Restarting Asian tourism will be harder than shutting it down

Restarting Asian tourism will be harder than shutting it down

CALL IT AN October surprise. Almost every day over the past two weeks countries across Asia have revealed plans to loosen pandemic-induced restrictions on inbound tourism. India went first, announcing on October 7th that it would at last resume issuing tourist visas for visitors from all countries on November 15th. Two days later Singapore expanded its quarantine-free travel lanes beyond just Germany and Brunei. Prayuth Chan-ocha, Thailand’s prime minister, said on October 11th that fully vaccinated tourists would be able to visit many parts of the country without quarantine from November 1st.

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Several Indonesian islands, including Bali, opened up on October 14th. Malaysia’s prime minister hinted at a reopening in December. Fiji’s government said it wants people to spend Christmas there. Even parts of Australia, which has had among the harshest travel policies in the world, will welcome travellers again from next month. “For double-vaccinated people around the world, Sydney, New South Wales, is open for business,” said Dominic Perrottet, the state’s premier.

Yet India is an exception in throwing open its borders to all tourists. Most Asian countries welcoming travellers are doing so only for those from a carefully chosen list of countries, with acres of small print. Thailand initially planned to open its doors only to ten, mostly European countries. Bali is welcoming travellers from 19, half from Europe and none from its own region of South-East Asia. Singapore’s list has expanded from two to 11, with most in Europe, and even then only on designated flights. Scott Morrison, Australia’s prime minister, threw cold water over Mr Perrottet’s reopening a few days later when he said that it will at first apply only to Australian citizens, residents and their families.

Indeed, the more reliant a country is on tourism, the greater seems to be its caution. In 2019 tourism made up about half of Fiji’s exports, a fifth of Thailand’s, and nearly a tenth of Malaysia’s. India, by contrast, relied on tourists for just 6% of exports. The share for Singapore is smaller still, but the city-state’s economic model depends on being open to the world. The announcements are less an indication of enthusiasm for welcoming visitors back than of the sense that it would be especially damaging to delay longer: now is when people book their winter holidays.

That is one reason why the reopening is so limited. Many Asian economies desperately need a decent season of inbound tourism but do not feel fully prepared to welcome lots of visitors. Even in Thailand, where tourism accounts for a fifth of jobs, 60% of people said in a recent survey that November 1st was too soon for the country to open up. Yet that must be balanced against people’s livelihoods. On October 21st Mr Prayuth announced that Thailand would in fact open to 46 countries, more than half of them European. “If we wait until everything is fully ready, we’ll be too late. Besides, tourists may choose to go elsewhere,” he wrote on Facebook.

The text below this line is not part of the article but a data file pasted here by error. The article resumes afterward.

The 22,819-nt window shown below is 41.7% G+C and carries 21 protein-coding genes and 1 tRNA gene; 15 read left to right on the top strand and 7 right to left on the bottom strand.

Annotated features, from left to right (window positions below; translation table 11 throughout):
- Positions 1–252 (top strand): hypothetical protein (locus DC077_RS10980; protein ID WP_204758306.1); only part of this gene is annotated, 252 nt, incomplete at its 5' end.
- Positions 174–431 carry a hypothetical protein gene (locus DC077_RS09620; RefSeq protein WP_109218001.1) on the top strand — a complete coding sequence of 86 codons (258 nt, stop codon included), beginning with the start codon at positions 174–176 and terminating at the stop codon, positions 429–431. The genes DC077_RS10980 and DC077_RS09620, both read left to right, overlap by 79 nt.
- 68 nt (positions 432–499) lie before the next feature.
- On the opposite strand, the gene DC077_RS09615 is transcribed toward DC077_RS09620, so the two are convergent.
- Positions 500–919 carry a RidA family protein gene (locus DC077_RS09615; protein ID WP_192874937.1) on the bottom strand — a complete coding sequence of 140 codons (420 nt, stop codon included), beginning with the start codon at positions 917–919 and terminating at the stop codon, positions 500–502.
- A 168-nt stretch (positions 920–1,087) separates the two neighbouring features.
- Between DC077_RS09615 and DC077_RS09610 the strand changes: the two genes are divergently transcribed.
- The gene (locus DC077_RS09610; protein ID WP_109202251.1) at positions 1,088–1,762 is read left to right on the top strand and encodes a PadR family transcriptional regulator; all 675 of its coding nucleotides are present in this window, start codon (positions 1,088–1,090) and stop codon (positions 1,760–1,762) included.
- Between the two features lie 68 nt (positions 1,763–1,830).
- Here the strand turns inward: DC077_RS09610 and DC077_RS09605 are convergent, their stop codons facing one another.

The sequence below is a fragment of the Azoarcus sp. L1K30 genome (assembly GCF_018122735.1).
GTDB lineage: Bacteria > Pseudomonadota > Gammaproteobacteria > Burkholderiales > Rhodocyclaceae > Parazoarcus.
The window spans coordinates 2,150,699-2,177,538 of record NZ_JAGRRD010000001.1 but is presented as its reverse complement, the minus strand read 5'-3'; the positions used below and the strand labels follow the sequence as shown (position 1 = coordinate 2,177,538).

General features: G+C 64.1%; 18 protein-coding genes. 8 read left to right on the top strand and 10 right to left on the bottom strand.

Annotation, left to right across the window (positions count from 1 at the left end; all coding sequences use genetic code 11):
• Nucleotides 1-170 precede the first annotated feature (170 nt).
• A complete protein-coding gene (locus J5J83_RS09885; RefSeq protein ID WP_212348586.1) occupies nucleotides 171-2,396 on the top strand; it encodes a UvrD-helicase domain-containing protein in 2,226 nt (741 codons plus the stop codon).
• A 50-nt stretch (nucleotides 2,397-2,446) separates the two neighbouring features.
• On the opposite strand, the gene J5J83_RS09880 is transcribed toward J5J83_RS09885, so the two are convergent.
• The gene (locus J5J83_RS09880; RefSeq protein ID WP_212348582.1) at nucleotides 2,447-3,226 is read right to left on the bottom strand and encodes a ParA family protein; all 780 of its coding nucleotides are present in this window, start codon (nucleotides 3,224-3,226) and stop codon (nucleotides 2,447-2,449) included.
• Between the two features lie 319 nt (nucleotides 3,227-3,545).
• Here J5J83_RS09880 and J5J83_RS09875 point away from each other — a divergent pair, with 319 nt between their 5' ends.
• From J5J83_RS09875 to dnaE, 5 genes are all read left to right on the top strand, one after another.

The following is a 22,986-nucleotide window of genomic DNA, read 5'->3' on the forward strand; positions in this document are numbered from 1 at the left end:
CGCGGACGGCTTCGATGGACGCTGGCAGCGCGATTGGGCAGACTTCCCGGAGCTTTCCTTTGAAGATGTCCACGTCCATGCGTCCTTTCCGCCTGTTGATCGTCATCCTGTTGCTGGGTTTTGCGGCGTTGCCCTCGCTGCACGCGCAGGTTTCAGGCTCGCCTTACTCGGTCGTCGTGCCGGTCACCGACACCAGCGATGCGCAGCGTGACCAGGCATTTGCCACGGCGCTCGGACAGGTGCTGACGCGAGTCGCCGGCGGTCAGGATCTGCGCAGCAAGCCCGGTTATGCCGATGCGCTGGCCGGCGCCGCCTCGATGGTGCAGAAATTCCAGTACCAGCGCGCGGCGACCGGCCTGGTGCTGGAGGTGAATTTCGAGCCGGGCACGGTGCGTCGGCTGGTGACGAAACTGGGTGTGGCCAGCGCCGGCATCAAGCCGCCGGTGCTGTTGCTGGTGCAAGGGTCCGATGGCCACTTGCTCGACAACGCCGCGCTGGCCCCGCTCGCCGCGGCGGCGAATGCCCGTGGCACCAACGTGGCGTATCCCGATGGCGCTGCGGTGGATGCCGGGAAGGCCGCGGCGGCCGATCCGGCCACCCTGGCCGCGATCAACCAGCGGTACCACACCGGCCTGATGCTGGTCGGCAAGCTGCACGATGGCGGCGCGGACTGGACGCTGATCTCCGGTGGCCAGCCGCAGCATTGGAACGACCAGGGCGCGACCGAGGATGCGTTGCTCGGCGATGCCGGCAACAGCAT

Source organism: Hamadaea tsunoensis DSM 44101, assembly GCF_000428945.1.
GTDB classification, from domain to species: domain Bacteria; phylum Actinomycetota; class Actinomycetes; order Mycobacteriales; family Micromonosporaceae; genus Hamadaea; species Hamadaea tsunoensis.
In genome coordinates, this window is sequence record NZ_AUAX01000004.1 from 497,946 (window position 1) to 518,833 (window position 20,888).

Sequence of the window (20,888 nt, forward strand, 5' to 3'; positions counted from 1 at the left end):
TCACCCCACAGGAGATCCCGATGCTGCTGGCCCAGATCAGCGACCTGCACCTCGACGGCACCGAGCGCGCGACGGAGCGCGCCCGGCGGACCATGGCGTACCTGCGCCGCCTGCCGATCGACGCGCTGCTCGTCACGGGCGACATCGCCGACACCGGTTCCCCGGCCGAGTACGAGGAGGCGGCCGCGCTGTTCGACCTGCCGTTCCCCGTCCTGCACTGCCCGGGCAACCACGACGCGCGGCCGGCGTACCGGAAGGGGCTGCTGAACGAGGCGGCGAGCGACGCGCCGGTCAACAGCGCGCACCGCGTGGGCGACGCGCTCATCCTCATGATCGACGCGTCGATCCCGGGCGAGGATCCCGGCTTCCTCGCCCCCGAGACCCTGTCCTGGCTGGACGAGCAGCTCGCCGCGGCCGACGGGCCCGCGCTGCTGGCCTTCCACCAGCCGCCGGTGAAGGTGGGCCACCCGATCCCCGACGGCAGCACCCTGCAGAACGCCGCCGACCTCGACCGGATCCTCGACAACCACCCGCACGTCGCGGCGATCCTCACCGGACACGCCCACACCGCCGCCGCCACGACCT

A phased approach allows locals to get used to the idea of tourists again. It will also help businesses, which must refill their swimming pools and rehire workers after nearly two years of closures. Taking things slowly is useful for governments, too, which are watching covid-19 case numbers and worry that they may need to throttle back.

“The first markets to open up will be vulnerable to overtourism,” says Liz Ortiguera of the Pacific Asia Travel Association, an industry body. The choice of European countries may in part reflect that concern. The vast majority of tourists in Asia come from other Asian countries, who tend to make shorter trips and therefore spend less per visit. Europeans and Americans, having travelled all the way, often stay longer and spend more freely, says David Vanzetti of the University of Western Australia. As countries re-open, they are trying to maximise profits while keeping visitor numbers manageable.

The near-total halt in travel and tourism caused by the pandemic is unique in being caused by a lack of supply rather than demand, says Xiang “Robert” Li of US-Asia Center for Tourism & Hospitality Research at Temple University in Philadelphia. People still want to travel, and will get back on the road as soon as they are allowed. After past crises, such as the SARS outbreak in 2002-04, travel recovered domestically at first, then regionally and eventually across long distances. The same will be true this time, perhaps even more so after nearly two years of public-health messages that painted the outside world as a mortal threat. “We used to take travel for granted,” says Mr Li. But after 18 months of being grounded, “we realise that tourism is not just superficial fun. It actually is part of the contemporary lifestyle and has a lot to do with our well-being, who we are, and how to be happy.”

Editor’s note (October 21st): This piece has been updated to include Thailand’s announcement that residents of several dozen more countries would be allowed to enter from November 1st. It has also been corrected to note that they can travel only to certain parts of the country.

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This article appeared in the Asia section of the print edition under the headline “Learning how to be happy again”